The Independent Voice of Southern Methodist University Since 1915

The Daily Campus

The Daily Campus

The Independent Voice of Southern Methodist University Since 1915

The Daily Campus

The Independent Voice of Southern Methodist University Since 1915

The Daily Campus

Bad Press

Here at The Daily Campus, we receive a plethora of free stufffrom record labels eager for some good reviews.

Sometimes it’s little more than a sampler of agroup’s latest efforts, sometimes it’s a full album.For the longest time, this mountain of music has remained untouchedfor fear of what lies beneath its shrink-wrapped surface of badcover art and exclamation mark-laden cover letters.

After all, if a record label has resorted to sending fullalbums to a college newspaper, they must be desperate.

But no longer – I have taken it upon myself to diveheadfirst into this stagnant pool of mediocrity and bring to thesurface the very worst that music has to offer.

You may not agree, you may think I’m too harsh, butthat’s the nature of this business.

This is Bad Press.




Who are the Polysics? I think the sticker on their album says itbetter than I can: “Electronic synth-pop punk rock fromJapan.” Skeptic that I am, I didn’t believe that thisbizarre mixture of genres was physically possible to pull off. Tome, it was like saying “I am an African-American-Asian-Cubanrefugee-Irish-Columbian metrosexual physicist stapler.” Itjust doesn’t compute.

But after listening to Neu, I realized that the”electronic synth-pop punk rock” description is eerilyaccurate.

Just imagine what it would sound like to combine those genres.That is what Neu sounds like.

Kudos to you, Polysics, for pulling that off.

The fact that they also managed to bring it to America is alsopretty admirable, so kudos for that, too.

However, just because the Polysics proved that you can combinethese genres doesn’t mean that you should. Like concoctionsof mayonnaise, orange juice, and toothpaste, some combinations arecompletely unappealing no matter how you package it.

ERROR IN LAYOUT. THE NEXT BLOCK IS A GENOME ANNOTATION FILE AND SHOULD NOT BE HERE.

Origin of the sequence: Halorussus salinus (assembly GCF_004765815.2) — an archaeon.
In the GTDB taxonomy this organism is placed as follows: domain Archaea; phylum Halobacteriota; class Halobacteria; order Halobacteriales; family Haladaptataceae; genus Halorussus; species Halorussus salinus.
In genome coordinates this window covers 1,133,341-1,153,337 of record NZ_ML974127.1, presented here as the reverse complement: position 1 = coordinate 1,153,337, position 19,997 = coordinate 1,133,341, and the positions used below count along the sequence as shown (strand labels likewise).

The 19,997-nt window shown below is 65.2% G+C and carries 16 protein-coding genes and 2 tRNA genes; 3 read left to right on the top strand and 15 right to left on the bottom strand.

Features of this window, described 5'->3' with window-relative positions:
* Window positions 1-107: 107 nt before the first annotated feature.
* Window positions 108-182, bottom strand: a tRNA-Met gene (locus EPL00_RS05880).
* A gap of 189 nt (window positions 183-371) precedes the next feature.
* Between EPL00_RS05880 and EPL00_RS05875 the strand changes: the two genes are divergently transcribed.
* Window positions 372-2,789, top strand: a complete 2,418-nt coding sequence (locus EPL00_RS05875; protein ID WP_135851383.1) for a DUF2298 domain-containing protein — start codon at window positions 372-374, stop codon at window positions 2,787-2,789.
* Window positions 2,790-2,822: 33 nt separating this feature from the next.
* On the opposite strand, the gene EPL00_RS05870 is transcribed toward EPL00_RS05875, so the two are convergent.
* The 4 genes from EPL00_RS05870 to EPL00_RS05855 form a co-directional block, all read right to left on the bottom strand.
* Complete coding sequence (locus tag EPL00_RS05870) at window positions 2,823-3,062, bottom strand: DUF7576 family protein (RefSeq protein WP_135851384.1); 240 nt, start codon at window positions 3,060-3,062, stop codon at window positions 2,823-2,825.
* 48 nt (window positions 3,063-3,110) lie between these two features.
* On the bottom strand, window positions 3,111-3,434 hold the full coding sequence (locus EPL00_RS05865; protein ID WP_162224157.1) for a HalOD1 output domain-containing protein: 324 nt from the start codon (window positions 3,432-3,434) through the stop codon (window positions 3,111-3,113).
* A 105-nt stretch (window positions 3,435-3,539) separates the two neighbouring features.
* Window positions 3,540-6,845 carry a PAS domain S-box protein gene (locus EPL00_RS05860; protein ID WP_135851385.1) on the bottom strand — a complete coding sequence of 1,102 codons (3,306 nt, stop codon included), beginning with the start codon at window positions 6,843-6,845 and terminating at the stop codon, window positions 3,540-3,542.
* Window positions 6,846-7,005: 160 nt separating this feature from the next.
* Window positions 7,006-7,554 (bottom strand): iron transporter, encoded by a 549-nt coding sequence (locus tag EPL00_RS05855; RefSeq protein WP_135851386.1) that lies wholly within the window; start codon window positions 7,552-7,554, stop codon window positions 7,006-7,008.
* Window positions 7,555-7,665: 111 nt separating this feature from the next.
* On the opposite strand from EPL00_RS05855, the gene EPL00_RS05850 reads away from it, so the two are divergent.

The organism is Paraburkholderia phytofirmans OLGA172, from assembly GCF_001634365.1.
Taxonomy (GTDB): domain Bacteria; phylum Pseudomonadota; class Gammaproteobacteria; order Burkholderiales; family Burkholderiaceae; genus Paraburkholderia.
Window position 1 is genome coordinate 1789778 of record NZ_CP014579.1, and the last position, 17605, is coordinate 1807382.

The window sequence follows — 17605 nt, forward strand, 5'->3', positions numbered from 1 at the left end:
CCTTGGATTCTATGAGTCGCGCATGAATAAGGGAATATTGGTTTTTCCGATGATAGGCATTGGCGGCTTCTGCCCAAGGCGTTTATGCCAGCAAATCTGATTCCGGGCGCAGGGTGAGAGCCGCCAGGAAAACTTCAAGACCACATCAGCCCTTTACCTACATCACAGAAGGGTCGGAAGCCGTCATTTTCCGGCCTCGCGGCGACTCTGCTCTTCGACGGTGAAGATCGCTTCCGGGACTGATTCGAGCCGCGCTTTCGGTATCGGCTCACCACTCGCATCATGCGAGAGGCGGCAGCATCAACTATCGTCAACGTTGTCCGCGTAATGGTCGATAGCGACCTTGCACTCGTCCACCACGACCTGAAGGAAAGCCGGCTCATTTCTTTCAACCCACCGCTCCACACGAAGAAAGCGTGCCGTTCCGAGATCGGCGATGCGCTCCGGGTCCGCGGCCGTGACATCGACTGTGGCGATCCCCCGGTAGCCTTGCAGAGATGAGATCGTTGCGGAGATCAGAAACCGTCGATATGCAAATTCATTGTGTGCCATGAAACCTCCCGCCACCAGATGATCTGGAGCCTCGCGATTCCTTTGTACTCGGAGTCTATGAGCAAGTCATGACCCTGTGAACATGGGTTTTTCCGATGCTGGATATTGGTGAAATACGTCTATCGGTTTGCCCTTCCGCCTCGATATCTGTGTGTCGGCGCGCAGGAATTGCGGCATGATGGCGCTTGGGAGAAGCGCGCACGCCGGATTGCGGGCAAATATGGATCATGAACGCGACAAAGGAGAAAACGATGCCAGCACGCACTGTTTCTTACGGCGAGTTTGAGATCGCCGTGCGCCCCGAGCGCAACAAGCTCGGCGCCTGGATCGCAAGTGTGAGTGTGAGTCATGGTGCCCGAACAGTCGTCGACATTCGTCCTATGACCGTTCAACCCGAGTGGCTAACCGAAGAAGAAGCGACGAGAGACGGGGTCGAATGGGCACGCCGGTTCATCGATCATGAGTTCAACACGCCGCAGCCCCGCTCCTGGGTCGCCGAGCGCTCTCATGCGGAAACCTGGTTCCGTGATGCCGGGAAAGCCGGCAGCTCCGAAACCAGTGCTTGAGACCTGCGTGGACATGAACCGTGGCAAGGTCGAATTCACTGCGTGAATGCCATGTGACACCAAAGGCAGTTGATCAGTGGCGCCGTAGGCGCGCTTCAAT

“Punk rock” and “electronic synth-pop”are polar opposites, and you can tell that they don’t mixwell. Sometimes Neu will sound “punk,” sometimes itwill sound “electronic synth-pop,” but you never hear amixture of the two.

Like oil and water, punk and synth-pop are virtually impossibleto completely mix. You have one, or the other, but never both atthe same time.

Neu is catchy at times, but… Polysics, we need totalk. Have a seat. Lollipop? No? Mind if I have one?

Now, it’s obvious you like the synthesizer. That’sokay, there’s no shame in that. I like the synthesizer, too.But the synthesizer is something best used in moderation, youknow?

When you start to sound like the illegitimate love child of acicada and a Nintendo Gameboy, you might want to cut back abit.

Are we on the same page here, Polysics?

Okay, good. It’s been nice talking to you. Here’syour complimentary spoon. Watch out for the bears on your way out,they like to eat bands.


CD Tex, Vol. 18

Various Artists

Apparently, this is some kind of compilation album filled withcountry music. The promotion copy I received is very plain, withjust a song listing on the back and information about the companythat released it, but not much else.

So if you’re absolutely dying to own the latest volume ofCD Tex, I don’t know what to tell you. I don’tknow why on earth you’d really want to own it, but hey,whatever floats your boat.

Country music is probably the most maligned and stereotypedmusical genre around.

Now, I’m as open-minded as the next guy, so when I makefun of the music on this particular CD, don’t think I’mmaking fun of the genre as a whole.

I’m sure I’ve heard one, maybe even two countrysongs that weren’t god-awful pieces of garbage, so I canassume that there might be a few other songs out there that Iwouldn’t hate.

But back to CD Tex, Vol. 18. The music on this CDisn’t terrible. I’ve heard terrible country musicbefore — you can’t listen to it for more than a minutebefore you start compulsively reaching out for sharp objects tothrust into your ears to stop the pain. The music on CD Texrepresents the middle-ground of country music, populated byrelatively unknown groups who are distinguishable from each otherby only the narrowest of margins.

They sound the same; they write about the same things, they playthe same instruments the same way. They just have differentnames.

This is the kind of country music that perpetuates the myth thatcountry music is only about women, booze, and trucks. Some of thesongs on this particular album even manage to combine some of thesetopics, like 3 King Rodeo’s lovely little ditty, “IDon’t Drink About You Anymore.” You read that right.”I Don’t Drink About You Anymore.”

Do I really need to say anything more? That one song title saysmore about this album than I ever could.

In summary, CD Tex, Vol. 18 is little more than eighttracks of derivative, simple-minded country music that may appealto the steadfast country fan, but does little to thaw my cold,elitist heart.

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